PEGGY WEBB: A prolific talent

By M. Scott Morris/NEMS Daily Journal

MOOREVILLE – Author Peggy Webb is the kind of person who can get very cold on a summer’s day in Mississippi.
Sure, air conditioning can do that, but Webb’s chills are a product of her imagination.
“One time, I was writing a winter scene and I got so cold,” she said. “I’d put on sweat pants and cold weather gear.
“When I saw the mailman come up, I went outside in my winter garb. The neighbors probably said, ‘She’s doing it again.’”
Whatever the neighbors say, there’s no denying the results. Webb’s imaginative powers have produced 67 novels during her prolific, 25-year career. She’s sold more than 10 million books, and her works have been translated into 17 languages.
“I write about Mississippi. My settings are always, always here,” she said. “I’ve written about Tupelo, Mooreville, Saltillo, Fulton, Pontotoc. The places you know and travel every day, these are my settings.”
Perhaps you know her as a romance writer because she’s produced more than 50 books in the genre, but Webb has been exploring different territory in recent years.
“I’m writing mysteries. That’s what I’m doing now,” she said. “I haven’t written romance, per se, in five years.”
But she’s kept some of her romance-writing ways. At a mystery writer’s conference, she put out a bowl of Hershey’s kisses to encourage fans to drop by her table. It was an oddity for the other writers.
“Romance authors are some of the best promoters in the world,” she said with a laugh. “I’m not against bribing someone to come to my table.”

Making a change
More than a quarter century ago, Webb realized her children were about to leave the nest. She needed something to do, so she went back to school for her master’s degree in English.
She taught junior high school English for a short time, but she had another plan.
“I made a conscious decision to write novels,” she said. “I chose romance because I went into the bookstore one day and there were so many romance novels. It was an enormous genre.”
While waiting to find a publisher for her first book, she wrote her second book. It was No. 2, “Taming Maggie,” that went to press first.
“I was the first to have a debut novel make it on the Walden Books Romance Best Seller List,” she said.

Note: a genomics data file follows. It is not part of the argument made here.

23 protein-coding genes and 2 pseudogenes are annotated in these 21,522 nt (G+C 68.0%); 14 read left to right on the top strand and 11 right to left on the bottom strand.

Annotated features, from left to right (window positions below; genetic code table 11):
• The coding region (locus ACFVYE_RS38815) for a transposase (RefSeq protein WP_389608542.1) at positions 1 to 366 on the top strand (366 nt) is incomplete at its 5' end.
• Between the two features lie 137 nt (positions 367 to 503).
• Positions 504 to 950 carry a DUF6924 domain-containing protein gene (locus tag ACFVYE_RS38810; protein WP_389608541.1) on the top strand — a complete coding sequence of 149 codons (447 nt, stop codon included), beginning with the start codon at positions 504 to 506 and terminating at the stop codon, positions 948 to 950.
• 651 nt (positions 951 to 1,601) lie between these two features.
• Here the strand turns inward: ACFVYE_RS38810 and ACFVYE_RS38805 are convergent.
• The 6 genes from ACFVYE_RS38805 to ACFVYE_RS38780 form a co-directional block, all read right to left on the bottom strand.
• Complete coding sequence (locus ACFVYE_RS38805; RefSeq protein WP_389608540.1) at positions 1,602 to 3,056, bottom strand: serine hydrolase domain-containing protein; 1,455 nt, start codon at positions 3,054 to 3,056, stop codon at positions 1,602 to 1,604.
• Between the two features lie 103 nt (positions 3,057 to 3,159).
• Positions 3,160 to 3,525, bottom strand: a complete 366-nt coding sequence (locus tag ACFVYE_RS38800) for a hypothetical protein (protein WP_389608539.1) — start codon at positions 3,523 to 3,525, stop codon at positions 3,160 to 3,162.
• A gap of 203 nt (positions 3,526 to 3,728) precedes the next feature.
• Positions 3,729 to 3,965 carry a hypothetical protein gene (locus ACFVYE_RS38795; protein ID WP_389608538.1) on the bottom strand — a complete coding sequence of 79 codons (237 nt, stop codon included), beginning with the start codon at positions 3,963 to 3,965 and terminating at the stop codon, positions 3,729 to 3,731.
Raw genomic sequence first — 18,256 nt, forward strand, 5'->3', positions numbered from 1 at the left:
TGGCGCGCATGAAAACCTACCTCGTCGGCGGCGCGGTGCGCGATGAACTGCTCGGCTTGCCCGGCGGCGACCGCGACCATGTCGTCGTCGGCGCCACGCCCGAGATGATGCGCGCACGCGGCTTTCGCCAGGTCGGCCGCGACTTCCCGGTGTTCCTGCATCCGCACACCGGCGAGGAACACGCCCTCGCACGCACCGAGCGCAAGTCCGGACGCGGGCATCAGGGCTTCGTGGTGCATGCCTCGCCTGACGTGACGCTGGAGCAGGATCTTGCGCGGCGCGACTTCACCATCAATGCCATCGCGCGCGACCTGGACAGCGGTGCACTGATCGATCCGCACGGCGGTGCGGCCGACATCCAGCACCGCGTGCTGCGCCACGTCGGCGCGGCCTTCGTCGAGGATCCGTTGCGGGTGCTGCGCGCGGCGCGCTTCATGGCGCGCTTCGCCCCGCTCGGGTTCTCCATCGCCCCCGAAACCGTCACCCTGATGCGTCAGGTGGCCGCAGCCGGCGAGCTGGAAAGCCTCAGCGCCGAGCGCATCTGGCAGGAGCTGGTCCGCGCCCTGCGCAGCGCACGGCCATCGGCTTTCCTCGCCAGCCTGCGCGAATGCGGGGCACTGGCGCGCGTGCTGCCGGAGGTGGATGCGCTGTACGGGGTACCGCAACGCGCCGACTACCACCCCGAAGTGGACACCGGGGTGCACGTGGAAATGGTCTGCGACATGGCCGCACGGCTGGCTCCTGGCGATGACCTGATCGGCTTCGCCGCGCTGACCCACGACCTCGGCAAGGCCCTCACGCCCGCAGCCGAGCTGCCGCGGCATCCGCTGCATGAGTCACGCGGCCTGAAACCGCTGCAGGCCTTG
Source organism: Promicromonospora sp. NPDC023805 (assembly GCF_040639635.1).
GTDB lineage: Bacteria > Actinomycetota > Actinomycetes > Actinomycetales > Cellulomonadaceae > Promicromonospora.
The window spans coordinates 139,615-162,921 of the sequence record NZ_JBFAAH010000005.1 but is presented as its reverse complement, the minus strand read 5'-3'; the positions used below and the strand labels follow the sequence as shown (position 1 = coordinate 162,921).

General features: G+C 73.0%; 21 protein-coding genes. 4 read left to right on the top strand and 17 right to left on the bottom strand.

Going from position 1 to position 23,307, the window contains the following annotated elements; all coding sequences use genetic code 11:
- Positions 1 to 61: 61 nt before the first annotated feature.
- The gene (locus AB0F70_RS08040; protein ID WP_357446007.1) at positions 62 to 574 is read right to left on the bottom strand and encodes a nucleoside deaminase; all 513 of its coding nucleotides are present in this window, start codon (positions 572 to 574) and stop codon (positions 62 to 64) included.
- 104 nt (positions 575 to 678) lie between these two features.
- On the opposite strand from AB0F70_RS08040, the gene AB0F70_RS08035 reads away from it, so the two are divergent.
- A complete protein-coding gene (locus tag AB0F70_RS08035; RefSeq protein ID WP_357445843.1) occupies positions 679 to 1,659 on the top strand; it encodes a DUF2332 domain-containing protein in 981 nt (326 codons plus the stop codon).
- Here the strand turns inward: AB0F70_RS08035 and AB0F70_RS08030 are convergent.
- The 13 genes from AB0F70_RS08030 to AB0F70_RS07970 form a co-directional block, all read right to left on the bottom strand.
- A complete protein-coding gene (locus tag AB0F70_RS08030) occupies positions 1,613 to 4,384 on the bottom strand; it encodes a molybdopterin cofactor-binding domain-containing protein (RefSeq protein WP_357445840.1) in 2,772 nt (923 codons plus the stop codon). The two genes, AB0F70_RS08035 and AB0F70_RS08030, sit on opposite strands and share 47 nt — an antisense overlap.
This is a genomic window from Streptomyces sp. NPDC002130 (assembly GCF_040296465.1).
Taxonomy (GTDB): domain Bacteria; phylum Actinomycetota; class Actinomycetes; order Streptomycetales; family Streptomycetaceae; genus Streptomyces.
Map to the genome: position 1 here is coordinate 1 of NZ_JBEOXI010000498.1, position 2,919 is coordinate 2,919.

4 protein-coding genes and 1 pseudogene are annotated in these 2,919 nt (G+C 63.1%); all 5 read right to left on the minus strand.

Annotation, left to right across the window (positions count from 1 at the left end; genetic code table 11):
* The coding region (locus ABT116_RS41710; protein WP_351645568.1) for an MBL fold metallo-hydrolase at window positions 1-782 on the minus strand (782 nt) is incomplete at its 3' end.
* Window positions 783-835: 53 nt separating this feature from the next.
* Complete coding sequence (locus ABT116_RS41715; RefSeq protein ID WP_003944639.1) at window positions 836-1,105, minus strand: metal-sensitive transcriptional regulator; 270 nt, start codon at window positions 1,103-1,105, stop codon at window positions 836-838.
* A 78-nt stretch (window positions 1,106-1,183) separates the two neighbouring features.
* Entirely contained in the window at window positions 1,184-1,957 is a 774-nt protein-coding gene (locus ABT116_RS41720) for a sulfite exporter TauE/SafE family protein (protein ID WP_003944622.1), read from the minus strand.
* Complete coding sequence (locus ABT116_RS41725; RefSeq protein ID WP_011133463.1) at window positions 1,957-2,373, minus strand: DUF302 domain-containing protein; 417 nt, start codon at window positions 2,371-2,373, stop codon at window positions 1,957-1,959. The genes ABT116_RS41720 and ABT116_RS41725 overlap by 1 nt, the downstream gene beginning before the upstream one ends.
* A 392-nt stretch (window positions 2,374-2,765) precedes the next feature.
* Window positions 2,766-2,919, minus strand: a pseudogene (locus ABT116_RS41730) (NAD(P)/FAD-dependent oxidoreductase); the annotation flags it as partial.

That first book she wrote, “Birds of a Feather,” came next, then she really got to work.
“I was writing five books a year,” she said. “One year, I did seven.”
Her prodigious output stunned the other authors at that mystery writing convention.
“All of the writers went into a room. We introduced ourselves and told how many books we’d written,” Webb said. “’Twelve.’ ‘Six.’ ‘Two.’ I went, ‘67.’ They all looked like they wanted to kill me instantly.”

Help from Mama
A few years ago, the flood of words turned to nothing.
“I had burned out. It was a period when my mother was sick,” she said. “I took a two-year break. When I stopped writing, I said, ‘Gee, that was a tremendous relief.’”
According to Webster’s Dictionary, a muse is “the spirit that is thought to inspire a poet or other artist.”
Webb lost track of hers, even though it was closer to home than she thought at the time.
Webb’s mother, Marie Westmoreland Hussey, had always encouraged her daughter to read. Before she died, she encouraged her daughter to write.
“She said, ‘You’ve got to keep writing. You love it so much,’” Webb said.
She advised Webb to get in touch with a friend in the publishing business.
“After she died, I did what Mama told me,” Webb said. “My muse came back.”
This was a different muse, one less inclined toward romance. “Driving Me Crazy” is a comedic story about an older woman on an adventure.
“That’s not a character. That’s my mama,” Webb said. “’Driving Me Crazy’ was by far the most popular novel that I have ever written.”
It’s not a romance novel, but you might find it in the romance section.
“I was at a bookstore, and someone was looking for one of my books and couldn’t find it. She was talking to a clerk,” Webb said. “She said, ‘Do you carry her? I think she even comes here for signings.’
“I was listening. I was eavesdropping, really. I hopped up and said, ‘Here I am,’ and directed them to the book.”

‘Uh-huh’
These days, Webb’s career has gone to the dogs, or more precisely, the dog. “Elvis and the Dearly Departed,” which came out in 2008, envisions Tupelo’s favorite son as a reincarnated hound dog who helps solve mysteries.
Her late dog, Jefferson, inspired the choice.
“His place was under my desk. That’s where he stayed when I worked,” Web said. “Jefferson sat up and did a shake, rattle and roll. I said, ‘Oh, my, Elvis is a dog.’”
“Elvis and the Grateful Dead” came out last September. “Elvis and the Memphis Mambo Murders” should be out in October, with “Elvis and the Tropical Double Trouble” due out a year later.
She’s gotten ahead of her editor with the Elvis mysteries. He wasn’t used to dealing with someone as prolific as Webb.
“I’m doing two books a year now. It’s a huge cutback for me. I do writing workshops, lectures and book signings, too,” she said. “The energy declines. The real energy, the creative energy, declines.
“On the other hand, I’m a much better writer than I was earlier in my career. You just look at the thousands and thousands of pages that I’ve written, and it’s hard to imagine.”
Webb’s imagination remains hard at work, delivering stories set in and around Northeast Mississippi.
Who knows where those stories will end up?
A few years ago, she was visiting Italy with a friend. They stopped by a bookstore and found one of Webb’s books. Her friend served as translator.
“She said, ‘Here’s the author.’ They got very excited. We had a book signing on the spot,” Webb said. “That was a lot of fun.”

Contact M. Scott Morris at (662) 678-1589 or scott.morris@djournal.com.

Click here for more on Peggy Webb at her Web site peggywebb.com.